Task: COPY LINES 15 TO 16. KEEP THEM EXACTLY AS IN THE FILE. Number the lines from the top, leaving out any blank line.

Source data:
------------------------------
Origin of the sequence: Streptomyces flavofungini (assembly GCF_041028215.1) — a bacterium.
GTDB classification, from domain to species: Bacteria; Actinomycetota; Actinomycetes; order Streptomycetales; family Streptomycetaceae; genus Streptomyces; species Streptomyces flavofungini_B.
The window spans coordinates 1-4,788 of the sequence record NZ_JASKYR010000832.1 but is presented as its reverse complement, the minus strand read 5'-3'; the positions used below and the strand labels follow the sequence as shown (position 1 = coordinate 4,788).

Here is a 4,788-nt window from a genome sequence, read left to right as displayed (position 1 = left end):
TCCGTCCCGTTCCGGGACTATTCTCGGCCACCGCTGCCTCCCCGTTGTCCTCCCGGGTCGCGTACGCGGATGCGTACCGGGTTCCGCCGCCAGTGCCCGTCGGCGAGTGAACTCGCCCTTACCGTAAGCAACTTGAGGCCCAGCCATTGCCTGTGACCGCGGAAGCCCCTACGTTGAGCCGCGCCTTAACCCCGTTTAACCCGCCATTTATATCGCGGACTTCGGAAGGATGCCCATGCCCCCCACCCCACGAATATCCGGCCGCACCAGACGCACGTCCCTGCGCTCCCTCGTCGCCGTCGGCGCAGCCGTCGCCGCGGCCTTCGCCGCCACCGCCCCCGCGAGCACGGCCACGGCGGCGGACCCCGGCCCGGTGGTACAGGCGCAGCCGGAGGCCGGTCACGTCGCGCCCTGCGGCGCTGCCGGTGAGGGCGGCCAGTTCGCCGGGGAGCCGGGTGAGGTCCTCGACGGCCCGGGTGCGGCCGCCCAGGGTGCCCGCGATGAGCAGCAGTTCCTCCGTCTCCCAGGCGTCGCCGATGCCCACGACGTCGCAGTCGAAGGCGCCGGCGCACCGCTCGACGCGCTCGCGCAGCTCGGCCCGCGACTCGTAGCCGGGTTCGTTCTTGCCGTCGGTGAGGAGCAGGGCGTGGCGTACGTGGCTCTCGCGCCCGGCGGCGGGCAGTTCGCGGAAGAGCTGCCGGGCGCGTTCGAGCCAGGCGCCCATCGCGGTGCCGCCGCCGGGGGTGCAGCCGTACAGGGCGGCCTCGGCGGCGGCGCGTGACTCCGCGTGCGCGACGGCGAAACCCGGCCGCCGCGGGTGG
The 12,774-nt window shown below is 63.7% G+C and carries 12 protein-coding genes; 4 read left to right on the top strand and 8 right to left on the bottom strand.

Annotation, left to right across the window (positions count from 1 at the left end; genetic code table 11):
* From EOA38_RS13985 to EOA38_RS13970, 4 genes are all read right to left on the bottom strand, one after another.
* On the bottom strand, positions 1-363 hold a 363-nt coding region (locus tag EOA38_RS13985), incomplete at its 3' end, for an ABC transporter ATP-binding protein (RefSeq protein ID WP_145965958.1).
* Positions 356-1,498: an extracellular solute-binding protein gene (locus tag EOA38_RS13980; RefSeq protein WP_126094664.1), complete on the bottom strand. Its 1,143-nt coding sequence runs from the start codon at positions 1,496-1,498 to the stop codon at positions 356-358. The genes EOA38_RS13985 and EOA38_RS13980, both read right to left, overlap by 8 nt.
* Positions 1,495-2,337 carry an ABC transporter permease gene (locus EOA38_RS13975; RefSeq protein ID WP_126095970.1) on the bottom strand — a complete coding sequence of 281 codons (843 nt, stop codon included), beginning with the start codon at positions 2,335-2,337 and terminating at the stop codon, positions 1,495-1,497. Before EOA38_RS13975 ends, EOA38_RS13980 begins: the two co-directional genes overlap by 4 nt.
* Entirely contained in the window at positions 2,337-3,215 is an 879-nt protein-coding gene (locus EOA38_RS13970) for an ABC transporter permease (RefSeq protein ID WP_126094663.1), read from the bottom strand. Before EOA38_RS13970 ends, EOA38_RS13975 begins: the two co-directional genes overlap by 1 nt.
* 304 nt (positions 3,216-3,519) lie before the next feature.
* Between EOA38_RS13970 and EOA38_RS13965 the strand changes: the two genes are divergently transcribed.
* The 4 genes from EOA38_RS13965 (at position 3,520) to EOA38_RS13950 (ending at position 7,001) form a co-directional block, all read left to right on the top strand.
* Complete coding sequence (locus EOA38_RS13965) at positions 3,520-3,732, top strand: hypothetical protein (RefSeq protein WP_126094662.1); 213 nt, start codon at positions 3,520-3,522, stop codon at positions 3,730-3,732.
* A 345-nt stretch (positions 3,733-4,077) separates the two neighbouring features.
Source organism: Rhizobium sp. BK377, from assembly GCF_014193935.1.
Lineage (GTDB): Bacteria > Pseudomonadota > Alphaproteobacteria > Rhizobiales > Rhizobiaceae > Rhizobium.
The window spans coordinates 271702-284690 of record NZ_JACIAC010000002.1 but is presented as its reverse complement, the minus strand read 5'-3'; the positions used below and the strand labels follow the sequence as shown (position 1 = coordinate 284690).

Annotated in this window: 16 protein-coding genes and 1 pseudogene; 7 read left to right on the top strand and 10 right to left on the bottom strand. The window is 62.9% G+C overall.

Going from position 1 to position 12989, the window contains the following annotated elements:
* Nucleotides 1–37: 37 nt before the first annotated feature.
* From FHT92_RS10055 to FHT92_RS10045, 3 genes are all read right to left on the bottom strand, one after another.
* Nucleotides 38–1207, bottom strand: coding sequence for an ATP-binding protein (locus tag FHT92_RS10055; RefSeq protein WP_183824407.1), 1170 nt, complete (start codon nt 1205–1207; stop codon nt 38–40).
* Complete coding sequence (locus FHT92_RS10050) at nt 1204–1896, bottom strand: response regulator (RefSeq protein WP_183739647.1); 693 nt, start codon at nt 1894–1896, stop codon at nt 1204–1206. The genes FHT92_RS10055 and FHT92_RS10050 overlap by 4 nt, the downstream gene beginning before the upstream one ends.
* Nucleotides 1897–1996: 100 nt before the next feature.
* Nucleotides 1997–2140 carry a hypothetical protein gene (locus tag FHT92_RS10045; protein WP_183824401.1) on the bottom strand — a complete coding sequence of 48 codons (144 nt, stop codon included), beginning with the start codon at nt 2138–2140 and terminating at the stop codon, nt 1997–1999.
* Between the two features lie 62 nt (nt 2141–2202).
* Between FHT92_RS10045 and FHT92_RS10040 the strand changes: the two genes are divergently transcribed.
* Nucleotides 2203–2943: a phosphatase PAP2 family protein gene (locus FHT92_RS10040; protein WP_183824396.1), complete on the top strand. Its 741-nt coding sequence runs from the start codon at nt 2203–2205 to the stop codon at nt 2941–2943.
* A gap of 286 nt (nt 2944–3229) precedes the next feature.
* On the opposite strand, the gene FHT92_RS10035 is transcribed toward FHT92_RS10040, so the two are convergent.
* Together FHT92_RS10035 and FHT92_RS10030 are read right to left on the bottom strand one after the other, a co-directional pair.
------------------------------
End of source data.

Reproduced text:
* The 4 genes from EOA38_RS13965 (at position 3,520) to EOA38_RS13950 (ending at position 7,001) form a co-directional block, all read left to right on the top strand.
* Complete coding sequence (locus EOA38_RS13965) at positions 3,520-3,732, top strand: hypothetical protein (RefSeq protein WP_126094662.1); 213 nt, start codon at positions 3,520-3,522, stop codon at positions 3,730-3,732.